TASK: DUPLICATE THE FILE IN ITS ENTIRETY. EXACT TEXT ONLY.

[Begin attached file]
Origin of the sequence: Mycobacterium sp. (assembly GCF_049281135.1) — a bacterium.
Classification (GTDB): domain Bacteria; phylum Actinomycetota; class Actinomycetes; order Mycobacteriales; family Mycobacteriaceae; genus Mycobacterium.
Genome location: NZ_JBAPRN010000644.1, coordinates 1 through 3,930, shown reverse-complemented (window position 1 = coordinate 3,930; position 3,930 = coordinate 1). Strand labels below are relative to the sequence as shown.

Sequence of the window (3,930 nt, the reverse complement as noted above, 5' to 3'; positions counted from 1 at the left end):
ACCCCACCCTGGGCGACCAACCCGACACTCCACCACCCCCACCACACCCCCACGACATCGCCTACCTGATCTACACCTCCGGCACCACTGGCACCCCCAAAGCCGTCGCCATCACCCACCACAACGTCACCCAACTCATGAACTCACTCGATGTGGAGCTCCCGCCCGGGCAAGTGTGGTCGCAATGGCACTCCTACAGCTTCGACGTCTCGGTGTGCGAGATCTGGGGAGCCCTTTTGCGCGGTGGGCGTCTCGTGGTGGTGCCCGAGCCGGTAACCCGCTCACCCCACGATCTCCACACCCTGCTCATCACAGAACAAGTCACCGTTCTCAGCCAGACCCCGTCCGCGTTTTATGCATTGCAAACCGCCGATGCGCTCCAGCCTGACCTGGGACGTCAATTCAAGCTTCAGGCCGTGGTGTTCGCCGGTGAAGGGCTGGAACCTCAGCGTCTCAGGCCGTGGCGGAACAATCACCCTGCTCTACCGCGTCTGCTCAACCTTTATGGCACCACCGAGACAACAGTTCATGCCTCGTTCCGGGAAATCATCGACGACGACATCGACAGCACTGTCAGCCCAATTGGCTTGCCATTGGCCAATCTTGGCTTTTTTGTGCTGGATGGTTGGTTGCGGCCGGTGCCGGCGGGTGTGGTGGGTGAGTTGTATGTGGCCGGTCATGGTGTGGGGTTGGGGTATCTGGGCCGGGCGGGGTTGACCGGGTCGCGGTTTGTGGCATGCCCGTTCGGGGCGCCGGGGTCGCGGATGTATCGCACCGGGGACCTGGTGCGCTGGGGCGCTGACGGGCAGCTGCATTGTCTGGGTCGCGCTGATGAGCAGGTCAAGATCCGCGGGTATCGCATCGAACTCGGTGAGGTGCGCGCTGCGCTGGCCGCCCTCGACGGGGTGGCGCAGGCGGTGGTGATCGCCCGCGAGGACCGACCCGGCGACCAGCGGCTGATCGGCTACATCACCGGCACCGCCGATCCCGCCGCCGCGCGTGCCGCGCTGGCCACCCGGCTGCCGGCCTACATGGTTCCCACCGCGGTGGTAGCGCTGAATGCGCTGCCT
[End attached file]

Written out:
Origin of the sequence: Mycobacterium sp. (assembly GCF_049281135.1) — a bacterium.
Classification (GTDB): domain Bacteria; phylum Actinomycetota; class Actinomycetes; order Mycobacteriales; family Mycobacteriaceae; genus Mycobacterium.
Genome location: NZ_JBAPRN010000644.1, coordinates 1 through 3,930, shown reverse-complemented (window position 1 = coordinate 3,930; position 3,930 = coordinate 1). Strand labels below are relative to the sequence as shown.

Sequence of the window (3,930 nt, the reverse complement as noted above, 5' to 3'; positions counted from 1 at the left end):
ACCCCACCCTGGGCGACCAACCCGACACTCCACCACCCCCACCACACCCCCACGACATCGCCTACCTGATCTACACCTCCGGCACCACTGGCACCCCCAAAGCCGTCGCCATCACCCACCACAACGTCACCCAACTCATGAACTCACTCGATGTGGAGCTCCCGCCCGGGCAAGTGTGGTCGCAATGGCACTCCTACAGCTTCGACGTCTCGGTGTGCGAGATCTGGGGAGCCCTTTTGCGCGGTGGGCGTCTCGTGGTGGTGCCCGAGCCGGTAACCCGCTCACCCCACGATCTCCACACCCTGCTCATCACAGAACAAGTCACCGTTCTCAGCCAGACCCCGTCCGCGTTTTATGCATTGCAAACCGCCGATGCGCTCCAGCCTGACCTGGGACGTCAATTCAAGCTTCAGGCCGTGGTGTTCGCCGGTGAAGGGCTGGAACCTCAGCGTCTCAGGCCGTGGCGGAACAATCACCCTGCTCTACCGCGTCTGCTCAACCTTTATGGCACCACCGAGACAACAGTTCATGCCTCGTTCCGGGAAATCATCGACGACGACATCGACAGCACTGTCAGCCCAATTGGCTTGCCATTGGCCAATCTTGGCTTTTTTGTGCTGGATGGTTGGTTGCGGCCGGTGCCGGCGGGTGTGGTGGGTGAGTTGTATGTGGCCGGTCATGGTGTGGGGTTGGGGTATCTGGGCCGGGCGGGGTTGACCGGGTCGCGGTTTGTGGCATGCCCGTTCGGGGCGCCGGGGTCGCGGATGTATCGCACCGGGGACCTGGTGCGCTGGGGCGCTGACGGGCAGCTGCATTGTCTGGGTCGCGCTGATGAGCAGGTCAAGATCCGCGGGTATCGCATCGAACTCGGTGAGGTGCGCGCTGCGCTGGCCGCCCTCGACGGGGTGGCGCAGGCGGTGGTGATCGCCCGCGAGGACCGACCCGGCGACCAGCGGCTGATCGGCTACATCACCGGCACCGCCGATCCCGCCGCCGCGCGTGCCGCGCTGGCCACCCGGCTGCCGGCCTACATGGTTCCCACCGCGGTGGTAGCGCTGAATGCGCTGCCT